It's one of the most romantic moments of any wedding reception: The bride and groom take to the dance floor and sway to their favorite song. But what if they can't dance? How do they pick a tune? The first dance presents some specific quandaries that are important to address before the band or DJ begins to play. We picked some need-to-know questions and answers that will help all brides and grooms get ready for their moment in the spotlight.
Talk to your bandleader or DJ. Traditionally, the first dance kicks off the dancing portion of the reception. So, most couples save the first dance until after the meal has been completed. This way, the dining portion of the evening has a more leisurely, relaxed pace; then, once everyone is done eating, you hit the dance floor for your first dance, which instantly shifts the mood into a higher gear. This also signals to your guests that it's time for them to get out of their seats and celebrate with you on the dance floor.
However, more couples these days prefer to introduce themselves as a couple at the start of the reception (this moment is sometimes called the "grand entrance") and then head straight to the dance floor for their first dance. What's nice about this option is that the grand entrance creates a great energy and buzz in the room, and that momentum is sustained throughout the first dance. The only caveat with having the first dance at the start of the reception is that you take away that signal to guests that the evening is segueing from dinner to dancing. However, an easy solution is to use the father-daughter and/or mother-son dances to kick off the dancing portion of the night. The parent dances will help focus attention onto the dance floor and get the party started.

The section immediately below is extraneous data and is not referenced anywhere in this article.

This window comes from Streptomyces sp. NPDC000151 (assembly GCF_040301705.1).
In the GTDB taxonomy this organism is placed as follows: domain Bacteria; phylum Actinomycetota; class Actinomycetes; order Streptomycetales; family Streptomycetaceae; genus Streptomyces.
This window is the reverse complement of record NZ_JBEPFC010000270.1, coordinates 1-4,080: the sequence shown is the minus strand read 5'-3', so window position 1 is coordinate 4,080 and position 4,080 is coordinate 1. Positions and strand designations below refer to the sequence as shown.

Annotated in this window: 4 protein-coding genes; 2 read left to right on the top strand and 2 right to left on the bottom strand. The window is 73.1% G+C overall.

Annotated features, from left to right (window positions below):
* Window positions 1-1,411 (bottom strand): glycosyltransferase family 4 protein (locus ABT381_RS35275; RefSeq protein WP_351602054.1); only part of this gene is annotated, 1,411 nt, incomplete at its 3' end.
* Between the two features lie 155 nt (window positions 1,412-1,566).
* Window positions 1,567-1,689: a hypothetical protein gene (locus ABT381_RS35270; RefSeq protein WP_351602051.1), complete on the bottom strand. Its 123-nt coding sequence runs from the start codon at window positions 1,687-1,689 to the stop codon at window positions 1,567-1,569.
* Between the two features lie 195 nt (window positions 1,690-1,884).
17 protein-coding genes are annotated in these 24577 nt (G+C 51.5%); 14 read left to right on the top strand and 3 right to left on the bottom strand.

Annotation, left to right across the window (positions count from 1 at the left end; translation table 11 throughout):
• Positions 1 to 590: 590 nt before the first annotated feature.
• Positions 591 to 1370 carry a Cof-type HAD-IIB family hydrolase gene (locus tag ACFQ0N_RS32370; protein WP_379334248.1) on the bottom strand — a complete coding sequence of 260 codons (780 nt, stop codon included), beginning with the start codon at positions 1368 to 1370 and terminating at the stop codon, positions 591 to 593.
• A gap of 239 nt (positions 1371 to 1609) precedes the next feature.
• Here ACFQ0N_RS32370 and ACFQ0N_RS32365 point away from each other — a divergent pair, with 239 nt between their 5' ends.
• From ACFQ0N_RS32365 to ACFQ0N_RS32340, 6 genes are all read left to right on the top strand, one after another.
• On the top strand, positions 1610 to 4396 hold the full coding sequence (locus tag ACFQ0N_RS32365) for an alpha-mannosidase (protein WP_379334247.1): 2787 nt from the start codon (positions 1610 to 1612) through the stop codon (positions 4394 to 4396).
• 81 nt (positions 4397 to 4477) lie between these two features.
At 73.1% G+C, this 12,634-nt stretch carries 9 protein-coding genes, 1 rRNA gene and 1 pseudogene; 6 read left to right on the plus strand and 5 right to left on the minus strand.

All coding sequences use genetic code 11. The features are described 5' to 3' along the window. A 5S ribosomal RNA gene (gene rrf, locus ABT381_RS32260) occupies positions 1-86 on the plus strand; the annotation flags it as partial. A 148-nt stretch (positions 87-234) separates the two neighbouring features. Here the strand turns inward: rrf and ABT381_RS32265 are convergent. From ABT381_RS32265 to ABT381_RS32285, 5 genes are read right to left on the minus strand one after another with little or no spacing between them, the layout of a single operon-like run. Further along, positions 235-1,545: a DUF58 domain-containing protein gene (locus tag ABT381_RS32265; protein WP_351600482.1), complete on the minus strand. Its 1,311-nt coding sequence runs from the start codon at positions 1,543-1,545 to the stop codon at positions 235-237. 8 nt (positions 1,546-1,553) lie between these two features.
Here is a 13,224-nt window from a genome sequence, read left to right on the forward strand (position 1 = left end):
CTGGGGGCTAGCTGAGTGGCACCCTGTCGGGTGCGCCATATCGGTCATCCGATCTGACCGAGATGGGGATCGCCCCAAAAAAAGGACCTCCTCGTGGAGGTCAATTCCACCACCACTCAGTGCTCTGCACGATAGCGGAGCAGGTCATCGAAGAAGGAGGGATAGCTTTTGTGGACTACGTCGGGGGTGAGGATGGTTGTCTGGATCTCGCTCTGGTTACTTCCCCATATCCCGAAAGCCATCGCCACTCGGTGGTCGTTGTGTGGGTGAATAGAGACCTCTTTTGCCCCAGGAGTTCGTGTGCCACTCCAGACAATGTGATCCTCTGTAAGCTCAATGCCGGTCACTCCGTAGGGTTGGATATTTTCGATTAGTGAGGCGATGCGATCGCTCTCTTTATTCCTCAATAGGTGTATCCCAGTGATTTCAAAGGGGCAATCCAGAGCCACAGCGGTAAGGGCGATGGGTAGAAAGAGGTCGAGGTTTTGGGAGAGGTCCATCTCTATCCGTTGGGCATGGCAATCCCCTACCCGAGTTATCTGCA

My groom and I hate to dance. Can we avoid the first dance altogether?
Plenty of wedding celebrations — usually for religious reasons or space limitations — do without dancing. But if you want a lively party, plan on a first dance before you sit out the rest. "Traditionally, no one takes a spin around the dance floor until the bride and groom have their first dance," says Laurie Davis, a wedding planner and owner of Five Star Weddings and Events in Laguna Niguel, California. "So have your master of ceremonies invite the wedding party and family to join you on the dance floor about 30 seconds into your first dance. This takes the focus off the couple but still gives the photographer time to get a few shots."
It's a romantic moment, but you don't have to pick a classically romantic song, says Daisy O'Dell, a Los Angeles-based DJ. "Choose something that has meaning to you, even if it's the Charlie Brown theme," recommends O'Dell. "My first dance was 'If You Want to Sing Out, Sing Out,' by Cat Stevens. It's from one of our favorite films, Harold and Maude, so it felt special."
Need first-dance song ideas? Listen to our Spotify playlist of tunes suggested by Twitter!